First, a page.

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Matt Pope
  • m.pope@ucl.ac.uk
  • Direct: +44 (0)20 7679 4755
  • Internal: 24755
  • Room 617A
  • UCL Institute of Archaeology, 31-34 Gordon Square, London WC1H 0PY UK

Matthew Pope

Research Interests

My research interests focus on the evolutionary context and development of human behaviour as a technology-assisted, social predator within high levels of social co-operation. In particular I am interested in early human adaptations to north European environments and responses to long and short-term climate change.  I utilize technological, taphonomic, geoarchaeological and experimental approaches to the archaeology of early human origins.

Currently my research is focused on:

  • Neanderthal adaptations to landscape and climate variability: including use of home-bases and hunting strategies.
  • The development and use of early hunting weaponry by Neanderthal and other early human populations.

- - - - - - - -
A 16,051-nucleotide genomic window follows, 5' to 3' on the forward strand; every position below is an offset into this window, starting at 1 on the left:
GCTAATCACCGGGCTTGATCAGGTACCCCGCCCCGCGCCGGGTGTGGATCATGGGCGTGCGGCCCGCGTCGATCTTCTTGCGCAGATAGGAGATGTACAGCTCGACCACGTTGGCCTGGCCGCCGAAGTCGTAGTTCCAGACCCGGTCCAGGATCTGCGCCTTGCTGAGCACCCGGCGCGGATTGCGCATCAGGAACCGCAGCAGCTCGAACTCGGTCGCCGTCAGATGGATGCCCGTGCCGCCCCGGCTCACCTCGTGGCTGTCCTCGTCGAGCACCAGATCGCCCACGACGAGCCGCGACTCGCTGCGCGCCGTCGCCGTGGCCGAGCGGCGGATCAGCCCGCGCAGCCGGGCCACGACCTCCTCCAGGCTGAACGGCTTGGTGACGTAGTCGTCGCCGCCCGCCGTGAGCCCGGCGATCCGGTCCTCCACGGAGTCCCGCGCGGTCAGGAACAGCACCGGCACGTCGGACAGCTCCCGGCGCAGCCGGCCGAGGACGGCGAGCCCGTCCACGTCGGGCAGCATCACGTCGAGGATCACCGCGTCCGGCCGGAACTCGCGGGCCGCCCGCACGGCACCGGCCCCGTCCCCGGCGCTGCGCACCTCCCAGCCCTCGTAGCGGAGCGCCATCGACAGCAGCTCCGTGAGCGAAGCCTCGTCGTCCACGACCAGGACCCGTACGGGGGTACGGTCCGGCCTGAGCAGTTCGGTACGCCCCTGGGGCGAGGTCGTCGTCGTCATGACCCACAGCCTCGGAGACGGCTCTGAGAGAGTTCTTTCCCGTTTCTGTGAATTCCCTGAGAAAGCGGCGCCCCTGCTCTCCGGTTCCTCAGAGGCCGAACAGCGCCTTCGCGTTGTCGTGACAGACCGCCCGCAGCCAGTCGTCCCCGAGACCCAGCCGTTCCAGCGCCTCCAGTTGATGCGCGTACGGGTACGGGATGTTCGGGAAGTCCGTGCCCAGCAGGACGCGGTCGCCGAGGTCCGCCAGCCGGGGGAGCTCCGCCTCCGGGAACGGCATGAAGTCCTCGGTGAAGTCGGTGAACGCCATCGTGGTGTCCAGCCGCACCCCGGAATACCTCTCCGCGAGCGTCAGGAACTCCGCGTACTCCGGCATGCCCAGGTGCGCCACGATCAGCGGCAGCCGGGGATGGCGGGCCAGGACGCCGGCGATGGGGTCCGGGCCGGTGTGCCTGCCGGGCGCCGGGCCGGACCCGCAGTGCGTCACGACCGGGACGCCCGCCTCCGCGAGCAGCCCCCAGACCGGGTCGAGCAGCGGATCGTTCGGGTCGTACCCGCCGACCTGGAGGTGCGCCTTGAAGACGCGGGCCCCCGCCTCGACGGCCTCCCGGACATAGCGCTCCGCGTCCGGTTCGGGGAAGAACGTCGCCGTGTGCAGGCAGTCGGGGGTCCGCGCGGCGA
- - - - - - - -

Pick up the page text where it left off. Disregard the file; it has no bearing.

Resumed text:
• Palaeolithic landscape records and geomorphological controls over archaeological site preservation.
  • Patterns of self-organisation and cognitive engagement with landscapes in the Paleolithic record.
  • Raw material transport, use and discard patterns, including scientific approaches to provenancing.

Research Directory Records

Educational Background

  • 1990 - 1993 BSc Archaeology. University of Wales, College Cardiff
  • 1997 - 2002 PhD Archaeology. University of Southampton

I would welcome applications to undertake PhD research with me on the following topics or other relevant subject areas:

  • Middle and Lower Palaeolithic behaviour and technology: Especially in relation to landscape use, raw materials and interpretation of reduction strategies
  • The origins of the Early Upper Palaeolithic in Northern Europe
  • Late Upper Palaeolithic and  Mesolithic archaeology in Southern Britain
  • Geomorphology, sedimentation and human behaviour in the Pleistocene
  • Palaeolithic use of projectiles and hunting strategies

Current students

  • Annemieke Milks: The Performance of Early Middle Pleistocene Weapons (Second Supervisor: Louise Martin).
  • Lesley Blundell: Early human landscape use in north west Europe (Second Supervisor Andrew Garrard).
  • Tomos Proffitt: A technological analysis of the Oldowan and Developed Oldowan assemblages from Olduvai Gorge, Tanzania (principal supervisor Ignacio de la Torre

Completed PhD Students

 Kate Emery: A re-examination of variability in handaxe form in the British Palaeolithic (Principal Supervisor Norah Moloney)


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